Review: Zach Theatre's Hershey Felder as George Gershwin Alone

A masterful tribute to the father of the Great American Songbook

Hershey Felder in Hershey Felder as George Gershwin Alone (Courtesy of Hershey Felder Presents)

What exactly is American music? A century ago, long before rock & roll, hip-hop, or Americana, what constituted American music was much different than today. It tended to be a blending of European classical, Broadway show tunes, minstrelsy, ragtime, perhaps a bit of country and blues, and, of course, a healthy dollop of that relatively new sound known as jazz. Arguably, no one put all these elements together with the flair, finesse, elegance, and panache of George Gershwin. Teaming with his older, lyricist brother, Ira, their collaborations helped form the backbone of the Great American Songbook, creating songs that have endured and indeed flourished for over a century.

Montreal-born, Florence-based pianist, actor, composer, and playwright Hershey Felder does an absolutely splendid turn at bringing the music and the persona of Gershwin alive in his one-man performance of George Gershwin Alone at Zach Theatre through October 1. Felder started his Gershwin enactment 28 years ago and in the ensuing years has also given life to Beethoven, Chopin, Tchaikovsky, Irving Berlin, Leonard Bernstein, and others.

Opening the presentation pondering the lyrics to "I Loves You, Porgy" from the folk opera Porgy and Bess, Felder weaves a compelling if not strictly linear narrative of Gershwin's life from a precocious street kid on NYC's Lower East Side, the youngest child of Eastern European Jewish immigrants, to his untimely death from an inoperable brain tumor at the staggeringly young age of 38. He died a wealthy man to be sure but one who was sadly unaware of the subsequent success and huge influence his music would have in the years to come.

Starting out as a self-proclaimed "piano pimp" cranking out pop tunes on Tin Pan Alley as an adolescent, Felder explains how Gershwin had an extraordinary talent as well as a preternatural knack for bypassing the guidelines of the songwriting establishment in creatively working his way up to Broadway and then on to a career in Hollywood. Along the way Gershwin would compose his grand opus, "Rhapsody in Blue" by the age of 25, Porgy and Bess a decade later, and tone poem "An American in Paris" in between – all three significantly jazz-influenced. It's fascinating to hear Felder, as Gershwin, fill us in on the backstory of these monumental pieces, along with a plethora of the composer's most renowned songs – "Fascinating Rhythm," "'S Wonderful," "The Man I Love," "Summertime," and "They Can't Take That Away From Me" to name but a few – all the while interjecting personal accounts of the composer's life along the way.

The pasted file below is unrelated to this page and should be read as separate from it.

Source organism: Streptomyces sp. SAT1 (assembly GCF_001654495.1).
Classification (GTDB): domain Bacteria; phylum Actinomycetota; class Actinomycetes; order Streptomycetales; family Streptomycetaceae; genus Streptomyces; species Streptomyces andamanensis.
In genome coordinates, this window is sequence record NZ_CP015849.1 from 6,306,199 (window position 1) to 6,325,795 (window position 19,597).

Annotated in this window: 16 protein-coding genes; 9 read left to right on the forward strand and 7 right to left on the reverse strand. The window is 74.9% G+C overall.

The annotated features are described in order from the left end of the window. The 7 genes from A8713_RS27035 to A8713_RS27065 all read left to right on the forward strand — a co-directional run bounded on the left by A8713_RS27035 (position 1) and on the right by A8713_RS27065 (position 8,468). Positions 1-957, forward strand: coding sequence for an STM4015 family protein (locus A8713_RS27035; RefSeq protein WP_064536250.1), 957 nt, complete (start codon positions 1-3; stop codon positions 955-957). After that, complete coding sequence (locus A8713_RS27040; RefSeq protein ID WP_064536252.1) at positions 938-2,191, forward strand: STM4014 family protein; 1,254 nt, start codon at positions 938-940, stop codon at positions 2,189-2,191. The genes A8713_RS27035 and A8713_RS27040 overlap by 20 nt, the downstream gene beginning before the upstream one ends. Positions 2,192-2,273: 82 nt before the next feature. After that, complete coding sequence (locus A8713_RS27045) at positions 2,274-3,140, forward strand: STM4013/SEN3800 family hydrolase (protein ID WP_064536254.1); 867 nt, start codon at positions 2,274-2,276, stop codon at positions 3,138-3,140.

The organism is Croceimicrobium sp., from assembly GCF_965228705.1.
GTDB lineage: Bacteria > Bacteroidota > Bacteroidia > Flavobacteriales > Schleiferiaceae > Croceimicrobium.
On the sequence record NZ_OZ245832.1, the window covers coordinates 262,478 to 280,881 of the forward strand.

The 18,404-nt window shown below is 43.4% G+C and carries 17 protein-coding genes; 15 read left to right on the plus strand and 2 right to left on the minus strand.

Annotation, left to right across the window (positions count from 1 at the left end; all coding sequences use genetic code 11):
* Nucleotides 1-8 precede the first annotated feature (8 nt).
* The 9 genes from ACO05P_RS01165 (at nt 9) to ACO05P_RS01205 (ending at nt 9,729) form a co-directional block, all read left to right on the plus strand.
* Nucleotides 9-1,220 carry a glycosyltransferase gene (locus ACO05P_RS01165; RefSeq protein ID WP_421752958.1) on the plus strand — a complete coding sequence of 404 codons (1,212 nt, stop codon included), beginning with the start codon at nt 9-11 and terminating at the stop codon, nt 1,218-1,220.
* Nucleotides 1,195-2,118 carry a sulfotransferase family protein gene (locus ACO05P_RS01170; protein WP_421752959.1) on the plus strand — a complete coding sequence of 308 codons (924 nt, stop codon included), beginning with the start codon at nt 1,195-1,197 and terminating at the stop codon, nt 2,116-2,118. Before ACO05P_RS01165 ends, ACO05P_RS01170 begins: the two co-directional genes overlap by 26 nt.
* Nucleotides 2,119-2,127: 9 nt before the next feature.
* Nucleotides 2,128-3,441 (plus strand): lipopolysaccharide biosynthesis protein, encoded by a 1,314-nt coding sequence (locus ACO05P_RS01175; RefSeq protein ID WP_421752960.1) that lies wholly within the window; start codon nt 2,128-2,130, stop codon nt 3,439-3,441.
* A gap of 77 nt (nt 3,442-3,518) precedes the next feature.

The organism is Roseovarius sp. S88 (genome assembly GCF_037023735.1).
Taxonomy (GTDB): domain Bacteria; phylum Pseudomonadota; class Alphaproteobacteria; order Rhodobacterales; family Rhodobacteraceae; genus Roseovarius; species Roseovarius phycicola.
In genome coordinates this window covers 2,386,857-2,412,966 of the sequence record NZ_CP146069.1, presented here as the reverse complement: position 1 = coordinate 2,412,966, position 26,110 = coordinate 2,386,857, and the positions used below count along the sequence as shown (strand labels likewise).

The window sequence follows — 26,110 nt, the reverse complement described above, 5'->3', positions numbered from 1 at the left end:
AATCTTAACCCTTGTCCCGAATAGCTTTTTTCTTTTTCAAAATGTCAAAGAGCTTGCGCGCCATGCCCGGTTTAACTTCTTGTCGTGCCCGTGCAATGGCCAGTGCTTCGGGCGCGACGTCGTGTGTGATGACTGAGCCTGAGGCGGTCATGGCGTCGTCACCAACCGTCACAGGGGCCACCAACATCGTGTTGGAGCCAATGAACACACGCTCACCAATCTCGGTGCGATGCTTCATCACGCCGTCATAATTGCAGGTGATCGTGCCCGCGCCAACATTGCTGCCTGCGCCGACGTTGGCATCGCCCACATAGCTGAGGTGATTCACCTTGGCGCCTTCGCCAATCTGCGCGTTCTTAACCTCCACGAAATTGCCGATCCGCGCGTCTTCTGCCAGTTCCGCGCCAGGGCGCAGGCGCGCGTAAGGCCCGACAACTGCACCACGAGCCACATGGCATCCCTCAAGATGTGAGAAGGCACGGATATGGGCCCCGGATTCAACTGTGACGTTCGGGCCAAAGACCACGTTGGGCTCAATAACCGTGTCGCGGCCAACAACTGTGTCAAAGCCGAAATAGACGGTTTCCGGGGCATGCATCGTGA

Not immune to the harsh criticism that so often accompanies cutting-edge creativity in the arts, Felder explains how despondent Gershwin felt to read the scathing antisemitic invectives of auto tycoon Henry Ford on how Jews were sufficiently cunning to take lascivious African American "jungle" music, injecting it into the popular mainstream to corrupt the morals of unsuspecting (white) citizens; and more personally, in describing Gershwin as a fraud for having come from the Lower East Side, without formal musical training.

Interestingly, I've been introduced to Gershwin's music over the years through my love of jazz, and I'm therefore used to hearing it played with a more syncopated jazz sensibility than was offered here. That said, Felder's rendering of this music no doubt sounds much closer to the way Gershwin himself must have originally played it back in the day of its creation.

While lightly touching on the opulent "Rhapsody in Blue" early in the evening, Felder returns to the masterpiece at night's end and gives us a stunning presentation of the piece in its entirety that drew a spontaneous and uproarious standing ovation. After calming the audience down, Felder then invited us to sing along to a few Gershwin songs of our choosing while he accompanied us on piano: were that not enough, he opened the floor to any questions we might have about Gershwin or himself. That segment was particularly enlightening as he directly addressed topics only glanced upon earlier or not at all, such as the composer's sincere respect and admiration for the jazz musicians from whom he so readily borrowed ideas and inspiration. Certainly each night will offer different revelations depending on the questions asked.

Although Gershwin's music is now an integral part of the American canon, it's not often we get to hear an entire evening of his work, let alone in the presence of an artist who has so thoroughly absorbed his persona. Just getting to hear the wholeness of "Rhapsody in Blue" is well worth the price of admission.

Zach Theatre's Hershey Felder as George Gershwin Alone

Topfer Stage, 202 S. Lamar, 512/476-0541
Through Oct. 1
Running time: 1 hr., 45 min.

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